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THE Taxpayers’ Alliance is on the TV a lot. Just this week its spokesperson Chloe Westley was on BBC Question Time, Marr on Sunday and BBC Daily Politics. They are one of the key right-wing voices in the media.
So what is the Taxpayers’ Alliance, and why does it get such access to the TV studios? I asked them the most basic questions — who is allying with who?
Who are its members, and how do they join? How does it decide its policies? I spoke to its spokesman on its 24-hour media phone line and emailed follow-up questions and got no response at all. The normally talkative Taxpayers’ Alliance went very quiet when I asked who they really are.
So who is in this high-profile alliance? I looked hard and the answer is, not very many people. And many of the members of this rather small alliance are secret. Those we know about are strongly connected to the Conservative Party.
The Taxpayers’ Alliance doesn’t have elections to its leadership or any votes on policy. In fact you can’t join because it doesn’t have any members at all.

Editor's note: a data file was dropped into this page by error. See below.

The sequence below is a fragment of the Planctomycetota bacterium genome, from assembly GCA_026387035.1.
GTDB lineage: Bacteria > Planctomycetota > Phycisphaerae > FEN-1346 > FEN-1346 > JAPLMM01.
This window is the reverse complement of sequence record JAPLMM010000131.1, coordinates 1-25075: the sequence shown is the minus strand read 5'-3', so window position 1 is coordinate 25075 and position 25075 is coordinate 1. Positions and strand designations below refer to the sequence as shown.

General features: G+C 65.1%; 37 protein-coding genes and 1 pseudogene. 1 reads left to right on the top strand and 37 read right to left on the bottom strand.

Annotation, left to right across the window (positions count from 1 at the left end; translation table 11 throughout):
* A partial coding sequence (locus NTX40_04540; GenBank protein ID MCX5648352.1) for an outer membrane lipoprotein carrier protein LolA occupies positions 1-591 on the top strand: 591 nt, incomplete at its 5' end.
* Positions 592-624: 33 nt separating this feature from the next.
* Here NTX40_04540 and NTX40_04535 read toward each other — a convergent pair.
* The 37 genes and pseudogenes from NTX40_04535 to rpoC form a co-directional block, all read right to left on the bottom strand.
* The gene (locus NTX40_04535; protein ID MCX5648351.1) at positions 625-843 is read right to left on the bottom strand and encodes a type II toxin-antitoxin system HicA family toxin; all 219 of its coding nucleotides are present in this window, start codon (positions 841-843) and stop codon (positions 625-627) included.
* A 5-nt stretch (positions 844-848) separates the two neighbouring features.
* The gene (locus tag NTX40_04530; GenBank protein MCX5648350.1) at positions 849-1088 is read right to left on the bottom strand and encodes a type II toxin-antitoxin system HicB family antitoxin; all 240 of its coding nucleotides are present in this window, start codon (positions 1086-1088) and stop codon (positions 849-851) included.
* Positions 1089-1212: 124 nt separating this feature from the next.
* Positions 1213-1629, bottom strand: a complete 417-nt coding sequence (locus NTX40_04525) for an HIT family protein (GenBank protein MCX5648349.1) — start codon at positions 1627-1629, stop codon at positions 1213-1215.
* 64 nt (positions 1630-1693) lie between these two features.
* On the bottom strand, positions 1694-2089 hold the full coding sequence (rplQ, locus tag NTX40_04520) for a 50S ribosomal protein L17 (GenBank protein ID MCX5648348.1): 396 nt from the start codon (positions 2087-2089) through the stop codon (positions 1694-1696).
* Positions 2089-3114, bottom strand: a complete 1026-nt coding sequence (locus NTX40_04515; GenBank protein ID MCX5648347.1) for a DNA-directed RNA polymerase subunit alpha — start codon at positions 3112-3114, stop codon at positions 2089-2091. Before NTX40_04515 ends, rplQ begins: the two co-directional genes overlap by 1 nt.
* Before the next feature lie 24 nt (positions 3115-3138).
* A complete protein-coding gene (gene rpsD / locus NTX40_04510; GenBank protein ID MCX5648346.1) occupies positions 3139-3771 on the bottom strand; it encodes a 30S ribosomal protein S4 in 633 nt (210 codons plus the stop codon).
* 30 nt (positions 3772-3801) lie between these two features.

According to its own annual report the Taxpayers’ Alliance is actually the “trading name of the Taxpayers’ Alliance Ltd,” a small company.
Other think tanks and campaign groups have a company organisation, but they also have some kind of elected leader or at least a board of trustees.
The Taxpayers’ Alliance is just a company, without the democratic bits. There is an “advisory council” of right-wing economists and journalists, but we don’t know how often it meets, and presumably it only has an advisory role.
According to Companies House, the official register of companies, the Taxpayers’ Alliance Ltd is controlled by Andrew Allum (chairman) and John O’Connell (chief executive). So next time they appear on telly, remember the Taxpayers’ Alliance is just a private company controlled by two blokes.
Allum was a Tory councillor in Westminster and before that a Conservative student leader in London. Allum says he left the Tory Party because it wasn’t “free market” and “individualist” enough.
Many other Taxpayers’ Alliance people have been active Tories. Spokesperson Westley was an “adviser” to Gove 2016 (Michael Gove’s leadership campaign) and a volunteer for Mary Macleod, the losing Tory candidate for the Brentford and Isleworth seat in 2017.